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Dana Reddy is a patient at a local fertility clinic that put treatments on hold during the coronavirus pandemic. / Photo by Adriana Heldiz

The pandemic has put pressure on hospitals and clinics across the region, delaying time-sensitive treatments. Some patients, including those who’ve lost work, were forced to pay for costly treatments out of pocket.

The impact of reduced health care extends not to just to current families, but to ones that haven’t started yet. 

In a new story, Kayla Jimenez relays the grief experienced across the region by fertility patients, particularly those with ticking biological clocks and ovarian health conditions. 

In March, the American Society for Reproductive Medicine directed clinicians to suspend new treatment cycles and consider cancelling all embryo transfers and other elective procedures because of the coronavirus. Physicians scrambled to notify patients about the suspensions. 

Within a few weeks, most fertility treatments in the San Diego region and across the nation had come to a halt. In vitro fertilization was not deemed essential, a decision that one patient described as “bullshit.”

“At my age,” she said, “every month and every day matters.” 

Some treatments are resuming, but there’s now a backlog and patients are worried about resuming treatments only to have things shut down again.

Radio’s Not Doing So Hot

Even before the pandemic hit, local radio was going through a rough patch. Nation chains had made cuts that forced several local disc jockeys and morning hosts off air.

VOSD contributor and Rudford’s aficionado Randy Dotinga surveyed the radio landscape. He reports that total listenership in San Diego is down 40 percent in only a few months.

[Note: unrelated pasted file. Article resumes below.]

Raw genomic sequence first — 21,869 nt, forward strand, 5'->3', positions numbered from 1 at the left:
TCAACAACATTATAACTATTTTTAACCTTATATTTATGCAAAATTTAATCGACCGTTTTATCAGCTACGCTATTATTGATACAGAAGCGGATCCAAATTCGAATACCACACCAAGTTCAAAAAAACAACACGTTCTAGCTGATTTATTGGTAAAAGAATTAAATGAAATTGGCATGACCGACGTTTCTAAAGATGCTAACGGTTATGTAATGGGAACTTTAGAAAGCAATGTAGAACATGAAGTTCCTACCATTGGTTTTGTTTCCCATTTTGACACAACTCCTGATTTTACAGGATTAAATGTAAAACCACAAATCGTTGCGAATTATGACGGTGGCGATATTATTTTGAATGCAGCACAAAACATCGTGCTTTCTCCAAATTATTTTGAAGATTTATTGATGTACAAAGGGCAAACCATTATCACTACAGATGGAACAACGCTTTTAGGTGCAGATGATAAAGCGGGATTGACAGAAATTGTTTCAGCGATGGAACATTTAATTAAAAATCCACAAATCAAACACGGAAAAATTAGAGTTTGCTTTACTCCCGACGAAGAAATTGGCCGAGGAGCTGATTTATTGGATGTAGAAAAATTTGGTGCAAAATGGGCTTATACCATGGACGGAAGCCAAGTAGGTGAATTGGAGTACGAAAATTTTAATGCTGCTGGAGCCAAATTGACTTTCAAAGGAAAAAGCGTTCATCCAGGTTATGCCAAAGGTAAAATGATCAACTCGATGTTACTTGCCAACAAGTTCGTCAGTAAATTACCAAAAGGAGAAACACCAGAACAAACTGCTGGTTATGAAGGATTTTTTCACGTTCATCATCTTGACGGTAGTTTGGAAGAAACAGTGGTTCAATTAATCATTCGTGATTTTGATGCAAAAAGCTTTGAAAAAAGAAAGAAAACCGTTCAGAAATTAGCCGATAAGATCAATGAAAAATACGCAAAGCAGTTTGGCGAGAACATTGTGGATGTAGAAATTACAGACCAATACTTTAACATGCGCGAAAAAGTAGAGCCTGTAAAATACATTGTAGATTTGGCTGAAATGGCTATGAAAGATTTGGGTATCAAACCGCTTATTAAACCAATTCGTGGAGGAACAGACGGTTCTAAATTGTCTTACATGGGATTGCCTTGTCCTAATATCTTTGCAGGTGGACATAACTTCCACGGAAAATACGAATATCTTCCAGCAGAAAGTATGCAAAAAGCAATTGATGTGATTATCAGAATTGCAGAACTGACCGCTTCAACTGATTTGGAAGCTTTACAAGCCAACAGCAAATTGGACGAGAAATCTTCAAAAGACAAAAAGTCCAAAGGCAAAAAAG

KPBS zoomed up the ratings charts to become the most popular radio station in the county, but it, too, is experiencing an overall decline in listeners as fewer people spend time in their cars. (In case you missed it, the public radio station published the third part of its police use of force series, this one about how Berkeley was ahead of statewide reform efforts.)

So what’s holding steady? The usual: Rush Limbaugh and morning sex talk. 

First Back-to-School Plan Underscores Parental Anxiety

Cajon Valley Union School District became one of the first San Diego County districts to finalize a back-to-school plan last week. Parents are being given three options, so that they have more control over how often their child will be in a classroom. 

It’s not hard to imagine other districts adopting a similar model. 

Turns out the district in East County has been using “blended learning,” meaning the students and teachers had been using some online instructions, for years. The superintendent told Will Huntsberry that Cajon Valley was fairly well prepared to reopen based on its technological history